Unhappy senators complain about healthcare process

Key senators on Monday expressed unhappiness with the way the healthcare debate has been handled in the Senate on the eve of a critical procedural vote that could bury the Republican measure.

The senators representing different sides of the GOP conference said they are frustrated to not know the direction of the healthcare legislation — or even what they might be voting to proceed toward on Tuesday.

Several stopped short of threatening to withhold support from their leaders, however.


“I don't have a clue what we're gonna be voting on,” said Sen. Ron JohnsonRonald (Ron) Harold JohnsonSenators battle over Supreme Court nominee in rare Saturday session Sunday shows preview: Trump, Biden gear up for final sprint to Election Day Two Loeffler staffers test positive for COVID-19 MORE (R-Wis.). “I just need to know what I’m going to vote on. I’m not real happy with the process.”

The Senate is set to vote on a motion to proceed to the ObamaCare repeal-and-replace bill approved by the House, but leaders have not said which bill the Senate will then take up.

It could be a clean ObamaCare repeal with a two-year delay, or a repeal-and-replace bill that has fractured the GOP conference.

“I'd like to know,” said Sen. Lisa MurkowskiLisa Ann MurkowskiGOP clears key hurdle on Barrett's Supreme Court nomination, setting up Monday confirmation Senators battle over Supreme Court nominee in rare Saturday session Murkowski says she will vote to confirm Barrett to Supreme Court on Monday MORE (R-Alaska), a possible swing vote. “I’m told we'll be finding that out, which would be very important.”

Murkowski said she’s undecided about how she’ll vote on the motion to proceed. 

Republicans control 52 Senate seats and can only afford two defections, since Vice President Pence would break a 50-50 tie.

If the vote fails, it could be the end of the GOP’s ObamaCare repeal effort.

When asked if he was concerned that leaders hadn’t told him what bill they’ll be proceeding to, Sen. Rob PortmanRobert (Rob) Jones PortmanGraham wants to review ActBlue's source of small-dollar contributions GOP blocks Schumer effort to adjourn Senate until after election Candymakers meet virtually with lawmakers for annual fly-in, discuss Halloween safety MORE (R-Ohio) simply said “ask leadership.”

Sen. Rand PaulRandal (Rand) Howard PaulTwo Loeffler staffers test positive for COVID-19 Michigan Republican isolating after positive coronavirus test GOP Rep. Mike Bost tests positive for COVID-19 MORE (R-Ky.) also expressed his frustration about not knowing the next steps. He noted that neither the Congressional Budget Office (CBO) nor the Senate Parliamentarian has analyzed an amendment from Sen. Ted CruzRafael (Ted) Edward CruzGOP clears key hurdle on Barrett's Supreme Court nomination, setting up Monday confirmation Texas and North Carolina: Democrats on the verge? Senate GOP to drop documentary series days before election hitting China, Democrats over coronavirus MORE (R-Texas) that is essential to winning over conservatives.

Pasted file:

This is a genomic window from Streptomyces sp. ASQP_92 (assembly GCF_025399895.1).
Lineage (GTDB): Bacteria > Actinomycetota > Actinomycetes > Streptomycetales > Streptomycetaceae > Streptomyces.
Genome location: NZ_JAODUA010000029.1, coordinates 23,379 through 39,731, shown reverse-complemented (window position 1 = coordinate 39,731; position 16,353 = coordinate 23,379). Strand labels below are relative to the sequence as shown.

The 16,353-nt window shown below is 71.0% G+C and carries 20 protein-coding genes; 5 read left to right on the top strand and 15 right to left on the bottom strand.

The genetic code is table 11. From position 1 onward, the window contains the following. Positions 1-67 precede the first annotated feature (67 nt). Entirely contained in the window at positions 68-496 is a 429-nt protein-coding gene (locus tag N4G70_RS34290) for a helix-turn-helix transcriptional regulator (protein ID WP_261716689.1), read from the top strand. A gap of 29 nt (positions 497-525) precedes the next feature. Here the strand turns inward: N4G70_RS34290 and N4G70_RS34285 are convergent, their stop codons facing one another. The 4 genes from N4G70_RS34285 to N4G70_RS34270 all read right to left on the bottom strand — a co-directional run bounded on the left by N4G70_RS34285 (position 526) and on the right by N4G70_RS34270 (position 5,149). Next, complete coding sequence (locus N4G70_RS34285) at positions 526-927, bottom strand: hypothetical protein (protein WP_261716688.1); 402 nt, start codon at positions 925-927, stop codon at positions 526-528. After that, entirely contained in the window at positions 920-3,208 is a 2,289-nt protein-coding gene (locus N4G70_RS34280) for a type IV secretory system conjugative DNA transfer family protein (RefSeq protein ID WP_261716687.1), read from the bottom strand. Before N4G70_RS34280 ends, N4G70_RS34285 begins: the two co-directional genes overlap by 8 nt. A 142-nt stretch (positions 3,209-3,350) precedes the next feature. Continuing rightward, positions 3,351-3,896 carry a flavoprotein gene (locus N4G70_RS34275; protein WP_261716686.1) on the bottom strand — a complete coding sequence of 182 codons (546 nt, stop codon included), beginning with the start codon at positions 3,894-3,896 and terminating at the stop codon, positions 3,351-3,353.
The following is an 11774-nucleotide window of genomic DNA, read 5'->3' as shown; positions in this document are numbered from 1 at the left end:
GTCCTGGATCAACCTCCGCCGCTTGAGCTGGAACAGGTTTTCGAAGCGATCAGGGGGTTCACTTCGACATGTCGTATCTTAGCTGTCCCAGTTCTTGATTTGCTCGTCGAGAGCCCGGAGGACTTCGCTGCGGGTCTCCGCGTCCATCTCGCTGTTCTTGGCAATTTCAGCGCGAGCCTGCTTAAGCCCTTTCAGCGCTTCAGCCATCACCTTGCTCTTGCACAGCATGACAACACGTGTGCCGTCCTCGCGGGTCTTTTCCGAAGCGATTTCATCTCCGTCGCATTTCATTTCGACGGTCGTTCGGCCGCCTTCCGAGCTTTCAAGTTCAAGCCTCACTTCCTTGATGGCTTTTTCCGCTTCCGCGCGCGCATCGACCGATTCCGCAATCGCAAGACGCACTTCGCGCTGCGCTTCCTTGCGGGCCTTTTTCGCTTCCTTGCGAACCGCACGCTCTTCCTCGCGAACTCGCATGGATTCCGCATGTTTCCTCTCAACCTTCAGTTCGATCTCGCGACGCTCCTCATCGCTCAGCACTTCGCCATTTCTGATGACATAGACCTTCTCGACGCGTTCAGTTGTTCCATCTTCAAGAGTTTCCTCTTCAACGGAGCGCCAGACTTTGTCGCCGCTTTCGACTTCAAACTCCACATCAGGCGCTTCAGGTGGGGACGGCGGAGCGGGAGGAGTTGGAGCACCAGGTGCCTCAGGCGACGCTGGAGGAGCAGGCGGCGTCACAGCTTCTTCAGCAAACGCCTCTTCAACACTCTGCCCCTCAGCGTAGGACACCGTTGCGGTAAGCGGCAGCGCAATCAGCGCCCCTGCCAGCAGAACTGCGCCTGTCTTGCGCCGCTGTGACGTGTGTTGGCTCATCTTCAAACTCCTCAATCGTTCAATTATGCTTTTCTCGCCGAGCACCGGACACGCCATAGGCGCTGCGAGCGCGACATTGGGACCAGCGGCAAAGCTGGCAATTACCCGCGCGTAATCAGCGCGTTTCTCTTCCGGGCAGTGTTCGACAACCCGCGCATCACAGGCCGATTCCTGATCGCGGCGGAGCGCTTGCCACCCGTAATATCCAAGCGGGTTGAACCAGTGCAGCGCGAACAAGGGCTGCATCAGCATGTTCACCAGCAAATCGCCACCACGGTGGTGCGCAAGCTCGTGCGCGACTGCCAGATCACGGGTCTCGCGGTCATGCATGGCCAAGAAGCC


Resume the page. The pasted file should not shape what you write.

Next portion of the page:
“So if you don’t know of those things before you go in, you’re sort of voting in a blind fashion,” Paul said. “I think we need more information, CBO needs to have scored the whole bill. Should we go onto a bill that we haven’t even scored?”

Paul said he would still vote “yes” on the motion to proceed if Majority Leader Mitch McConnellAddison (Mitch) Mitchell McConnellSenate Democrats hold talkathon to protest Barrett's Supreme Court nomination Trump looms over Ernst's tough reelection fight in Iowa Democratic senator votes against advancing Amy Coney Barrett nomination while wearing RBG mask MORE (R-Ky.) moves to debate clean repeal before the replacement bill. 

McConnell has been pressuring members to vote “yes” to begin debate. His argument is that they need to overcome the initial procedural hurdle if they want to debate any of their healthcare ideas.

“The only way we'll have an opportunity to consider ideas is if senators are allowed to offer and debate them. That means voting to begin the open amendment process,” McConnell said earlier Monday.